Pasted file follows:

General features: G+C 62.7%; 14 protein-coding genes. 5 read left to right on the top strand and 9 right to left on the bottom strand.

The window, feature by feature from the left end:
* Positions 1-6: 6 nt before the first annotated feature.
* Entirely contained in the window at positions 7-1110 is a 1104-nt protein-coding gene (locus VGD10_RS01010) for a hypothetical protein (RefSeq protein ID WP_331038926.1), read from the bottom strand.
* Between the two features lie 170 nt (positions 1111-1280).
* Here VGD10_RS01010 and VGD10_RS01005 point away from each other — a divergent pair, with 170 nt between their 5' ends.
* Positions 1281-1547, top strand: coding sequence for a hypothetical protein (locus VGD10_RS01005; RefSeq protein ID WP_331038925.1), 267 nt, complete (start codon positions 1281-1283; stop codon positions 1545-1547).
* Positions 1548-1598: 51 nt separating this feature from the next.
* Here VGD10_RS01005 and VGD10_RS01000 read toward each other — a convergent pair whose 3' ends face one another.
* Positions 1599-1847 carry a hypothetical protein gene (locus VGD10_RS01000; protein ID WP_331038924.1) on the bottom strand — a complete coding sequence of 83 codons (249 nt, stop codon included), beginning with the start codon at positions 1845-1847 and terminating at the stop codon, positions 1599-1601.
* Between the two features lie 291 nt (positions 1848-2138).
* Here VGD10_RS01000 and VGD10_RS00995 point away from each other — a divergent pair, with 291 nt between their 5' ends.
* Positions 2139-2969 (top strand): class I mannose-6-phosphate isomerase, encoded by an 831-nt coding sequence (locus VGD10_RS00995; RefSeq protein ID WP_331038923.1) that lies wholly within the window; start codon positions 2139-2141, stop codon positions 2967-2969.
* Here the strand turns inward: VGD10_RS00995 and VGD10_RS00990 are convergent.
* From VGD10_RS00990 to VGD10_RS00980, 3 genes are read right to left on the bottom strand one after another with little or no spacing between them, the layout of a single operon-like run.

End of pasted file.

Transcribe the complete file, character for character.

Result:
General features: G+C 62.7%; 14 protein-coding genes. 5 read left to right on the top strand and 9 right to left on the bottom strand.

The window, feature by feature from the left end:
* Positions 1-6: 6 nt before the first annotated feature.
* Entirely contained in the window at positions 7-1110 is a 1104-nt protein-coding gene (locus VGD10_RS01010) for a hypothetical protein (RefSeq protein ID WP_331038926.1), read from the bottom strand.
* Between the two features lie 170 nt (positions 1111-1280).
* Here VGD10_RS01010 and VGD10_RS01005 point away from each other — a divergent pair, with 170 nt between their 5' ends.
* Positions 1281-1547, top strand: coding sequence for a hypothetical protein (locus VGD10_RS01005; RefSeq protein ID WP_331038925.1), 267 nt, complete (start codon positions 1281-1283; stop codon positions 1545-1547).
* Positions 1548-1598: 51 nt separating this feature from the next.
* Here VGD10_RS01005 and VGD10_RS01000 read toward each other — a convergent pair whose 3' ends face one another.
* Positions 1599-1847 carry a hypothetical protein gene (locus VGD10_RS01000; protein ID WP_331038924.1) on the bottom strand — a complete coding sequence of 83 codons (249 nt, stop codon included), beginning with the start codon at positions 1845-1847 and terminating at the stop codon, positions 1599-1601.
* Between the two features lie 291 nt (positions 1848-2138).
* Here VGD10_RS01000 and VGD10_RS00995 point away from each other — a divergent pair, with 291 nt between their 5' ends.
* Positions 2139-2969 (top strand): class I mannose-6-phosphate isomerase, encoded by an 831-nt coding sequence (locus VGD10_RS00995; RefSeq protein ID WP_331038923.1) that lies wholly within the window; start codon positions 2139-2141, stop codon positions 2967-2969.
* Here the strand turns inward: VGD10_RS00995 and VGD10_RS00990 are convergent.
* From VGD10_RS00990 to VGD10_RS00980, 3 genes are read right to left on the bottom strand one after another with little or no spacing between them, the layout of a single operon-like run.